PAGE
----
On June 18, 2020, the U.S. Supreme Court ruled that the Trump administration’s attempt to end Deferred Action for Childhood Arrivals (DACA) fell short of the legal requirements for ending such a broad executive program. The Court held that the U.S. Department of Homeland Security’s (DHS) effort to terminate DACA was “arbitrary and capricious” and remanded the case for further consideration, leaving the program intact.
What the Ruling Means for Contractors
The 5 to 4 opinion, written by Chief Justice John Roberts, focused entirely on procedural issues and does not preclude the DACA program from being terminated should the Administration still choose to end program by following the appropriate steps. For now, though, DACA recipients’ status is unchanged and contractors should not treat them differently from other employees.
DACA employees and job applicants should be treated the same as all others. Recent court cases underscore that actions to treat DACA recipients differently than other job applicants or employees could result in violations of anti-discrimination provisions of the Civil Rights Act or other U.S. law. For example, Proctor & Gamble recently lost a bid for summary judgment when a Florida federal judge ruled that barring DACA job applicants is a discriminatory violation of the Civil Rights Act.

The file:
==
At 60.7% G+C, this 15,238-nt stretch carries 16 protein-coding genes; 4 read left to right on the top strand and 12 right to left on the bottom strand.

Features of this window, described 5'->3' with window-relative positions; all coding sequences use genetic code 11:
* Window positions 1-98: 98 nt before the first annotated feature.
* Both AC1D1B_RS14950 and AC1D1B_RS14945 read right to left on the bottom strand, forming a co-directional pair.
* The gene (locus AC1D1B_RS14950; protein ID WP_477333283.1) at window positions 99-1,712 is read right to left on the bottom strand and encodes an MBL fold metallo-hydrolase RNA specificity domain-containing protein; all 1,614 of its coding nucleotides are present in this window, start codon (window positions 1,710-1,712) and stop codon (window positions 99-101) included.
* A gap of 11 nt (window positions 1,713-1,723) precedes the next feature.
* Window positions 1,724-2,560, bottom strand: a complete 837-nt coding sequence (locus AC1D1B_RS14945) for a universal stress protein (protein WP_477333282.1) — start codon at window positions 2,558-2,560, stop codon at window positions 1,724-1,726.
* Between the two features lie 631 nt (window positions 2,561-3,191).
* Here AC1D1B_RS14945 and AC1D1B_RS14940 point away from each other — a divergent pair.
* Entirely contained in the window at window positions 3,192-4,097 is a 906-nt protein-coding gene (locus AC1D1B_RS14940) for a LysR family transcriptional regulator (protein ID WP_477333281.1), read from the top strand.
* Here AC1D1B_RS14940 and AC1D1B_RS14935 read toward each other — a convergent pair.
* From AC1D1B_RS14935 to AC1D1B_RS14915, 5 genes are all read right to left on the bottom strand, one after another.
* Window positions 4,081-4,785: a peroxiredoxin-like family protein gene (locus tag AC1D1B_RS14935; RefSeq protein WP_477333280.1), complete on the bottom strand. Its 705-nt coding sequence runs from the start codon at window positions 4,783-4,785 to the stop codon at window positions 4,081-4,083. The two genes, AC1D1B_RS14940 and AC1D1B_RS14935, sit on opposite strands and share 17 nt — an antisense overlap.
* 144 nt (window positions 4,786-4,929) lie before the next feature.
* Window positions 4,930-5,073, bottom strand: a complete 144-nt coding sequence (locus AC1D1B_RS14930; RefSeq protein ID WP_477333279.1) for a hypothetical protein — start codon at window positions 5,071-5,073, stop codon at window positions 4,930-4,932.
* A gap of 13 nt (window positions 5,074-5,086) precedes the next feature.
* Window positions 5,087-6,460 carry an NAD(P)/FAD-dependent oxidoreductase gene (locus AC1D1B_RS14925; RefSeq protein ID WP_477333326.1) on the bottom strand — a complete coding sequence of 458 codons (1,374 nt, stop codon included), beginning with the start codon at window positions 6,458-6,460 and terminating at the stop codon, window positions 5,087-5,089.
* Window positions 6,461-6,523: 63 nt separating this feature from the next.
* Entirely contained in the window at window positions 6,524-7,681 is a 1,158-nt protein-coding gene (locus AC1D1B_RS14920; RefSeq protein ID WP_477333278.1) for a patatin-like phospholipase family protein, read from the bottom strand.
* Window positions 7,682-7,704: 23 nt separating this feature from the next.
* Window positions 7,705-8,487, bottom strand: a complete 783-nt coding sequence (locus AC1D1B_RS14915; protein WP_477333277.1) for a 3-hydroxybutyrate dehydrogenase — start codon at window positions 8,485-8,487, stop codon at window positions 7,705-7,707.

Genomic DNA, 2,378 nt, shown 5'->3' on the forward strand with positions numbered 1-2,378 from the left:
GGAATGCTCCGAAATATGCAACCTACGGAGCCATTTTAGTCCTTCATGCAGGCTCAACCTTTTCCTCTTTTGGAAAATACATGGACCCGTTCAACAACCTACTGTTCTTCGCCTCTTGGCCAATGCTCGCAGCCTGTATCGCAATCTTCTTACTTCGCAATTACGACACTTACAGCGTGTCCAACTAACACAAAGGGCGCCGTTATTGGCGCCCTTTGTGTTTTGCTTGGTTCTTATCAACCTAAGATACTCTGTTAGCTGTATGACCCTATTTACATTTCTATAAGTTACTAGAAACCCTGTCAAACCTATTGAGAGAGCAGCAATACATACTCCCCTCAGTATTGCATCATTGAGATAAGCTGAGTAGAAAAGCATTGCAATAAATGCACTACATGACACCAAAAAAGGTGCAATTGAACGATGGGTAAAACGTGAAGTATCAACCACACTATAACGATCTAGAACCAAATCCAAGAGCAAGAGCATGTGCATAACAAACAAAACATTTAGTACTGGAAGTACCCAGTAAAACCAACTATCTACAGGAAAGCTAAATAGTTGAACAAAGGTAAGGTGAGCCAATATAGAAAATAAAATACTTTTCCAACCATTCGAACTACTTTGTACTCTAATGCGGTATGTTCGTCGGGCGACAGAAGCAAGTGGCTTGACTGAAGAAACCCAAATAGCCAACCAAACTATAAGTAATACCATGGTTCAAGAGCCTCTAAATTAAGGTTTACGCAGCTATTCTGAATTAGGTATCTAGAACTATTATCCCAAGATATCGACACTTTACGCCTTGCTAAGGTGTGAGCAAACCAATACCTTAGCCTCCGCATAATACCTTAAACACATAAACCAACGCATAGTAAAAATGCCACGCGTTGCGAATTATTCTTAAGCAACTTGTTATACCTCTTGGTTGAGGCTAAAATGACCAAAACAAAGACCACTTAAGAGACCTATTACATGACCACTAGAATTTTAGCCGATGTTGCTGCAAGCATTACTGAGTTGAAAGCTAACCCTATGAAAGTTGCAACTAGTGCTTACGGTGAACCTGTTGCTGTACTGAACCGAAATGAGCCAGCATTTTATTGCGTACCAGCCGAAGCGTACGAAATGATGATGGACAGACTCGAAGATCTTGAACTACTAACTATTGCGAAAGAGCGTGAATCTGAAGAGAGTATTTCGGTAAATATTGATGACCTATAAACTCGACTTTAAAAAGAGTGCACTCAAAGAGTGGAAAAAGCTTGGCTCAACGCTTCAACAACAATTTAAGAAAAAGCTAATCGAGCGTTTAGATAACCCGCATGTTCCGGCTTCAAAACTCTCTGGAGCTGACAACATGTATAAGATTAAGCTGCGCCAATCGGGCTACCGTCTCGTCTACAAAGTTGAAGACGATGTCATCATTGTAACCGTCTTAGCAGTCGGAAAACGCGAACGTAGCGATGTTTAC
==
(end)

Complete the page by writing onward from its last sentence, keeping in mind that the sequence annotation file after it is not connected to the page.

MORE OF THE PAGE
A DACA job applicant will likely provide an Employment Authorization Document (EAD) upon hire which is a qualifying document. Applicants are free to use any qualifying I-9 documents and employers may not insist on a particular document from job applicants. However, because an EAD may expire, contractors should have systems in place to ensure timely re-verification of expiring documents and follow relevant rules related to employment with pending document extensions.
Read the full Supreme Court DACA opinion: DEPARTMENT OF HOMELAND SECURITY v. REGENTS OF THE UNIVERSITY OF CALIFORNIA.
Read the P&G DACA order.